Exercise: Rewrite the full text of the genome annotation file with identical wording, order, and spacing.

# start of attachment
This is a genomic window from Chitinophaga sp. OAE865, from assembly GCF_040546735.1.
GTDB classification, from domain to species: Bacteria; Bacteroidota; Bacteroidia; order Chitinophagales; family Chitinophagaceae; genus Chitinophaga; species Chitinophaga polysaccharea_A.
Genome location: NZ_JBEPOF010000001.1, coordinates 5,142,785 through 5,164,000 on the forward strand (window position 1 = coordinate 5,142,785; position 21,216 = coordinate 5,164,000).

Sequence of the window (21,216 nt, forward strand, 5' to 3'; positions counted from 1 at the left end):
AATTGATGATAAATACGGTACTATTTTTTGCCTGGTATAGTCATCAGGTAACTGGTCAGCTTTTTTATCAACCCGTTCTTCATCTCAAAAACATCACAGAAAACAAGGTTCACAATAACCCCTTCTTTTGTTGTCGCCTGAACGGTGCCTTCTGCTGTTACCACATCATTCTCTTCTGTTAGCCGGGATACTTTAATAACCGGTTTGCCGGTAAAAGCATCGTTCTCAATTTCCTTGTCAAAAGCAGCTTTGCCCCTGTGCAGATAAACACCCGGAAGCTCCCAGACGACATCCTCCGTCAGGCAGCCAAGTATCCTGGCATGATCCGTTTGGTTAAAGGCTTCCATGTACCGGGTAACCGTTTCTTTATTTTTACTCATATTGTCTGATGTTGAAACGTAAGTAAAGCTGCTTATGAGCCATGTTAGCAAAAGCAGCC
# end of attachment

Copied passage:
This is a genomic window from Chitinophaga sp. OAE865, from assembly GCF_040546735.1.
GTDB classification, from domain to species: Bacteria; Bacteroidota; Bacteroidia; order Chitinophagales; family Chitinophagaceae; genus Chitinophaga; species Chitinophaga polysaccharea_A.
Genome location: NZ_JBEPOF010000001.1, coordinates 5,142,785 through 5,164,000 on the forward strand (window position 1 = coordinate 5,142,785; position 21,216 = coordinate 5,164,000).

Sequence of the window (21,216 nt, forward strand, 5' to 3'; positions counted from 1 at the left end):
AATTGATGATAAATACGGTACTATTTTTTGCCTGGTATAGTCATCAGGTAACTGGTCAGCTTTTTTATCAACCCGTTCTTCATCTCAAAAACATCACAGAAAACAAGGTTCACAATAACCCCTTCTTTTGTTGTCGCCTGAACGGTGCCTTCTGCTGTTACCACATCATTCTCTTCTGTTAGCCGGGATACTTTAATAACCGGTTTGCCGGTAAAAGCATCGTTCTCAATTTCCTTGTCAAAAGCAGCTTTGCCCCTGTGCAGATAAACACCCGGAAGCTCCCAGACGACATCCTCCGTCAGGCAGCCAAGTATCCTGGCATGATCCGTTTGGTTAAAGGCTTCCATGTACCGGGTAACCGTTTCTTTATTTTTACTCATATTGTCTGATGTTGAAACGTAAGTAAAGCTGCTTATGAGCCATGTTAGCAAAAGCAGCC